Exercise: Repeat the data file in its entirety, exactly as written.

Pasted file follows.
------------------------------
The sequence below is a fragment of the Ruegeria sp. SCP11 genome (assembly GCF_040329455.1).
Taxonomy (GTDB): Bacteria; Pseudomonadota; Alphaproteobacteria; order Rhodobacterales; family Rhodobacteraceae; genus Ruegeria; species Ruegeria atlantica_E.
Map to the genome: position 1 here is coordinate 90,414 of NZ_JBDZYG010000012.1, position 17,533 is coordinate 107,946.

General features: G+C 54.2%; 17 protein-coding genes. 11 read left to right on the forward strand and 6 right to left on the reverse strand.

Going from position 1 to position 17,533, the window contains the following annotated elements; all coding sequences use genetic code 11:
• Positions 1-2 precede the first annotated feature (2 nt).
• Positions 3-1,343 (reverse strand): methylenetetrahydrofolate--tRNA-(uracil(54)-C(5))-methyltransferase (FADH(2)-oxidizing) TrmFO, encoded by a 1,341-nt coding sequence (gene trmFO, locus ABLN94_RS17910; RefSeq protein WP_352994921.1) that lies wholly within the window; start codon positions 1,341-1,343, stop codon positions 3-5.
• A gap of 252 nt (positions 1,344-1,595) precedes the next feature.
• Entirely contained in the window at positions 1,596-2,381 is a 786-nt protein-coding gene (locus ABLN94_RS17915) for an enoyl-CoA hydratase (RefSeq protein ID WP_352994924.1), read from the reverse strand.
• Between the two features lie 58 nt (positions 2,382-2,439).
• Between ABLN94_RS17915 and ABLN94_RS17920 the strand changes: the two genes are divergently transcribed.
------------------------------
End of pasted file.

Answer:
The sequence below is a fragment of the Ruegeria sp. SCP11 genome (assembly GCF_040329455.1).
Taxonomy (GTDB): Bacteria; Pseudomonadota; Alphaproteobacteria; order Rhodobacterales; family Rhodobacteraceae; genus Ruegeria; species Ruegeria atlantica_E.
Map to the genome: position 1 here is coordinate 90,414 of NZ_JBDZYG010000012.1, position 17,533 is coordinate 107,946.

General features: G+C 54.2%; 17 protein-coding genes. 11 read left to right on the forward strand and 6 right to left on the reverse strand.

Going from position 1 to position 17,533, the window contains the following annotated elements; all coding sequences use genetic code 11:
• Positions 1-2 precede the first annotated feature (2 nt).
• Positions 3-1,343 (reverse strand): methylenetetrahydrofolate--tRNA-(uracil(54)-C(5))-methyltransferase (FADH(2)-oxidizing) TrmFO, encoded by a 1,341-nt coding sequence (gene trmFO, locus ABLN94_RS17910; RefSeq protein WP_352994921.1) that lies wholly within the window; start codon positions 1,341-1,343, stop codon positions 3-5.
• A gap of 252 nt (positions 1,344-1,595) precedes the next feature.
• Entirely contained in the window at positions 1,596-2,381 is a 786-nt protein-coding gene (locus ABLN94_RS17915) for an enoyl-CoA hydratase (RefSeq protein ID WP_352994924.1), read from the reverse strand.
• Between the two features lie 58 nt (positions 2,382-2,439).
• Between ABLN94_RS17915 and ABLN94_RS17920 the strand changes: the two genes are divergently transcribed.